Motorcycles Can Get Way Uncool If You Let Them
**A contributed post as written for The Safe Driver
The appeals of owning and riding a motorcycle are rather easy to understand. It allows for an exhilarating experience that cars simply can’t compete with, it’s often cheaper, and it’s simply cool. But there are a few lessons that most motorcyclists are quick to learn. There are elements of danger, inconvenience, and cost that can make it a lot less cool than you hoped it would be. If you’re aware of the risks and an adaptable rider, however, you can deal with most of them.
It’s legit dangerous
This shouldn’t be a surprise, but it still seems to be for many riders that utterly fail to take the right safety precautions when riding a motorcycle. The leather jacket and jeans look might be a very tempting proposition indeed, but it can make any spill a lot more dangerous than it needs to be. There’s a good chance you’re going to come off the bike at some point, so you need to dress for the slide, not the ride. It’s a good idea to use products like a GPS safety and tracking device to alert loved ones and the emergency services if you get involved in a serious accident. Don’t take the risk of riding lightly. It has undone a lot of people and will probably undo plenty more.
A fair-weather friend
Motorcycles aren’t the most versatile of vehicles when it comes to the weather, either. They can ride in the rain, in the snow, and in most other kinds of weather if you’re safe. But it’s rarely a fun or comfortable experience riding without cover as rainwater seems to get in just about everywhere that it can. With only two tires to them, you also have to know how to safely handle slick roads and avoid ice when possible. As for wind, it’s better to know when to quit than to try and brave it. Motorcycles start getting blown off the road a lot sooner than cars due to their relatively lightweight.
Bigger is better?
There’s another advantage that cars and other vehicles have, and that’s the sheer size of them. The size and solidity of a car allows for better cover in bad weather and a safer drive, overall, but there’s one inconvenience that happens a lot more often than that. It’s the simple lack of storage space that the majority of motorcycles provide. Some of them can have frames attached to the back, but if you’re riding for the cool factor, it’s likely you will have a chopper or a sports bike that doesn’t have that option. You have to look for new ways to add storage to your motorcycle, like a tank bag or a tail pack if you want to be able to transport anything on motorcycle.
You will take 90% of the responsibility for sharing the road
“Share the road” is something you might hear a lot when driving and you will hear it a lot more when riding a motorcycle. It means being aware of other vehicles around you and knowing to drive or ride accordingly. A driver in a car should know to be careful of their blind spots and to drive less erratically around a more vulnerable motorcyclist, just as the motorcyclist should know to give cars and bigger vehicles a lot more room. Unfortunately, most car drivers seem to think that “share the road” means “get out of my way, motorcycle”. You have to take a lot more responsibility for your safety since you are the one at more risk, which means you need to put the effort into learning real defensive driving techniques and make sure you never ride when your focus or ability to react and adapt to the road are compromised.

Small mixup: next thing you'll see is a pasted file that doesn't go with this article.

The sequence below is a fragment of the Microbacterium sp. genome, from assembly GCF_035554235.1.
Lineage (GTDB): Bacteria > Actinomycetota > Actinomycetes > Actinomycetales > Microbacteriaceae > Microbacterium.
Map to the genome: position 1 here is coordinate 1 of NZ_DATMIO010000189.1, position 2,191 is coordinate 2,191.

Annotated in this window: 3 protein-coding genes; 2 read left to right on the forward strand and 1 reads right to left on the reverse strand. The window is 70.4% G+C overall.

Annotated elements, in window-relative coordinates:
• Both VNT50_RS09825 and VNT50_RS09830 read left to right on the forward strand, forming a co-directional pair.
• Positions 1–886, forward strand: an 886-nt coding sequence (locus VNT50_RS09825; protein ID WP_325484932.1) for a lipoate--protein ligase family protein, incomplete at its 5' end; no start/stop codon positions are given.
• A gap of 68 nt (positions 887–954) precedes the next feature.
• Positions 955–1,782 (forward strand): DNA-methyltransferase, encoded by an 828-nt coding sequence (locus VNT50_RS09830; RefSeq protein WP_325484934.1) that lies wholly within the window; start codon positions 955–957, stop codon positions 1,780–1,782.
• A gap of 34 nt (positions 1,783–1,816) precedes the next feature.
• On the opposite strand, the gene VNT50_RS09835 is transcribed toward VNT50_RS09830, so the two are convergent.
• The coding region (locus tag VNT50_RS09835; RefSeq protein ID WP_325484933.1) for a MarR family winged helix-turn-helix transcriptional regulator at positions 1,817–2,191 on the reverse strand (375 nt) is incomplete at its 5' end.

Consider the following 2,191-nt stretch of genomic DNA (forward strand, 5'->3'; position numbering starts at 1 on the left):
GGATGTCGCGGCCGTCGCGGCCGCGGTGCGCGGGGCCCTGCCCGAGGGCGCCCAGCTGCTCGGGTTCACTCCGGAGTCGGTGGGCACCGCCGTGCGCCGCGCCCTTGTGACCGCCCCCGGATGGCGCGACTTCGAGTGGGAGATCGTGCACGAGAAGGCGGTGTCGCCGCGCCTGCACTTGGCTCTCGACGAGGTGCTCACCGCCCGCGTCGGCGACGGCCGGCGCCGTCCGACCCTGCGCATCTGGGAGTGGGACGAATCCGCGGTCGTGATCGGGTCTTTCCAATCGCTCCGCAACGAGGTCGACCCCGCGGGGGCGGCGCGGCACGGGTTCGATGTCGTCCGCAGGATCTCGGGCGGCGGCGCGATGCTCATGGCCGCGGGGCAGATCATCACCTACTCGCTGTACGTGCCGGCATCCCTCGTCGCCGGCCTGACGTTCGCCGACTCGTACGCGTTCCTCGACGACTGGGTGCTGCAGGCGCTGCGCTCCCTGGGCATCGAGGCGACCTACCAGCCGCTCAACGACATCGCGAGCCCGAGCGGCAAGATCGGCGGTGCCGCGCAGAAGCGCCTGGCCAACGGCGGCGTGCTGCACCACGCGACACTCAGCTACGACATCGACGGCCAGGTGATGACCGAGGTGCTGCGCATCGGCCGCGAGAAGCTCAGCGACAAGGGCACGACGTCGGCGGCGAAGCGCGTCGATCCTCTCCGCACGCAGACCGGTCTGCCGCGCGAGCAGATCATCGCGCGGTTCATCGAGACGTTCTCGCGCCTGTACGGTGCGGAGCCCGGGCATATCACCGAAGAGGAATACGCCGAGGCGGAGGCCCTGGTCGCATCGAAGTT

Your rep can come back to bite you
Motorcyclists know that they have a hard time on the road when dealing with other drivers, but the majority of the world is inclined to believe that they’re at blame for anything to go wrong. If you ride a motorcycle and you get in an accident, you will have the stigma of supposed reckless behavior against you, no matter how safely you ride. That’s why it’s important to get legit representation from lawyers experienced with motorcycles even for vehicle accidents when you are at fault. That reputation can count against you in a big enough way to mean a worse judgement and you need someone who can come to your defense rationally and has the experience to cope with the stigma you’re likely to face.
A flash in the pan
Moving on to a lighter topic, let’s talk about the fact that motorcycles don’t last as long as a car does. It’s an unfortunate reality that motorcycles have a shorter lifespan, even as they’re built to be more robust than ever. If you’re careful, it might need a replacement before you’ve really had enough time to enjoy it. For that reason, be thorough and be regular with your maintenance. You can help it live a lot longer if you’re willing to put in the work.
Don’t forget the benefits
A higher risk of injury, a less versatile vehicle, it might seem like motorcycles are getting a hard rap here. But the truth is that there are tons of benefits of riding one, too, even beyond the unique sensation that no other vehicle can provide. Overall, they cost much less to buy and much less to keep running, using less fuel, requiring fewer repairs, and costing less to get a license for. They make commutes a lot quicker and lot more fun. They’re more eco-friendly than cars. They’re even better for your health. There are numerous reasons to get a motorcycle, so don’t feel like it’s all doom and gloom.
If you’ve read all the above and you still feel the passion and the urge to get a motorcycle, then feel free. Just don’t expect it to be all “Rebel Without A Cause”, all the time. We need more responsible riders out there, not more risk factors.